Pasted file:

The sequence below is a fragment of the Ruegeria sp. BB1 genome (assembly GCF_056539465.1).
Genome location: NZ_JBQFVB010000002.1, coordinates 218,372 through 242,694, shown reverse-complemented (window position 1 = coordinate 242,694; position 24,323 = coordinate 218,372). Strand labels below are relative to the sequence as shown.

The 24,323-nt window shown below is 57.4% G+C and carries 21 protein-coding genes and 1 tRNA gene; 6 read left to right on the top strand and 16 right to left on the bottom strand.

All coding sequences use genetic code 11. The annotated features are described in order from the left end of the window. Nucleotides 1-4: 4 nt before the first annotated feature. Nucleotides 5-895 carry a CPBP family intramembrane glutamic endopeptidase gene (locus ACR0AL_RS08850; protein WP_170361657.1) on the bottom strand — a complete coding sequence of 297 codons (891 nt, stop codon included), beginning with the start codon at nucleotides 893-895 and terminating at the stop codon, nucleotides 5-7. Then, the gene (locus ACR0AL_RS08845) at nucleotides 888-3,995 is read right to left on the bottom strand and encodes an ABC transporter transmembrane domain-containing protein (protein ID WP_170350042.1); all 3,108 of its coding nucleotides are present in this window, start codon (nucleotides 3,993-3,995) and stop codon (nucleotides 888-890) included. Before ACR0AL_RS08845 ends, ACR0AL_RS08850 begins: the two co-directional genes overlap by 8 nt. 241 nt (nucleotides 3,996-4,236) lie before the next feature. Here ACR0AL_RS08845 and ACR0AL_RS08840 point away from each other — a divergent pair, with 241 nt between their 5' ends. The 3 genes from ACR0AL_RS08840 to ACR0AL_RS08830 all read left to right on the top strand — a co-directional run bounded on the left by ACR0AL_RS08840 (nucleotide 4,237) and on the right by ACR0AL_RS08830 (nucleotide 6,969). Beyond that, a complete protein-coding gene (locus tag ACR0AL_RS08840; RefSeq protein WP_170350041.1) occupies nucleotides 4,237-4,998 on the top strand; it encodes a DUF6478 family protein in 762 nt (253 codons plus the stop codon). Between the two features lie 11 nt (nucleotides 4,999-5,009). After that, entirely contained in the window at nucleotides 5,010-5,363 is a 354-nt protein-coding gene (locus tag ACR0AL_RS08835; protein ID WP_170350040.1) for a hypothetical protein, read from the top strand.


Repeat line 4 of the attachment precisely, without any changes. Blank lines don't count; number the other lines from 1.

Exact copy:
All coding sequences use genetic code 11. The annotated features are described in order from the left end of the window. Nucleotides 1-4: 4 nt before the first annotated feature. Nucleotides 5-895 carry a CPBP family intramembrane glutamic endopeptidase gene (locus ACR0AL_RS08850; protein WP_170361657.1) on the bottom strand — a complete coding sequence of 297 codons (891 nt, stop codon included), beginning with the start codon at nucleotides 893-895 and terminating at the stop codon, nucleotides 5-7. Then, the gene (locus ACR0AL_RS08845) at nucleotides 888-3,995 is read right to left on the bottom strand and encodes an ABC transporter transmembrane domain-containing protein (protein ID WP_170350042.1); all 3,108 of its coding nucleotides are present in this window, start codon (nucleotides 3,993-3,995) and stop codon (nucleotides 888-890) included. Before ACR0AL_RS08845 ends, ACR0AL_RS08850 begins: the two co-directional genes overlap by 8 nt. 241 nt (nucleotides 3,996-4,236) lie before the next feature. Here ACR0AL_RS08845 and ACR0AL_RS08840 point away from each other — a divergent pair, with 241 nt between their 5' ends. The 3 genes from ACR0AL_RS08840 to ACR0AL_RS08830 all read left to right on the top strand — a co-directional run bounded on the left by ACR0AL_RS08840 (nucleotide 4,237) and on the right by ACR0AL_RS08830 (nucleotide 6,969). Beyond that, a complete protein-coding gene (locus tag ACR0AL_RS08840; RefSeq protein WP_170350041.1) occupies nucleotides 4,237-4,998 on the top strand; it encodes a DUF6478 family protein in 762 nt (253 codons plus the stop codon). Between the two features lie 11 nt (nucleotides 4,999-5,009). After that, entirely contained in the window at nucleotides 5,010-5,363 is a 354-nt protein-coding gene (locus tag ACR0AL_RS08835; protein ID WP_170350040.1) for a hypothetical protein, read from the top strand.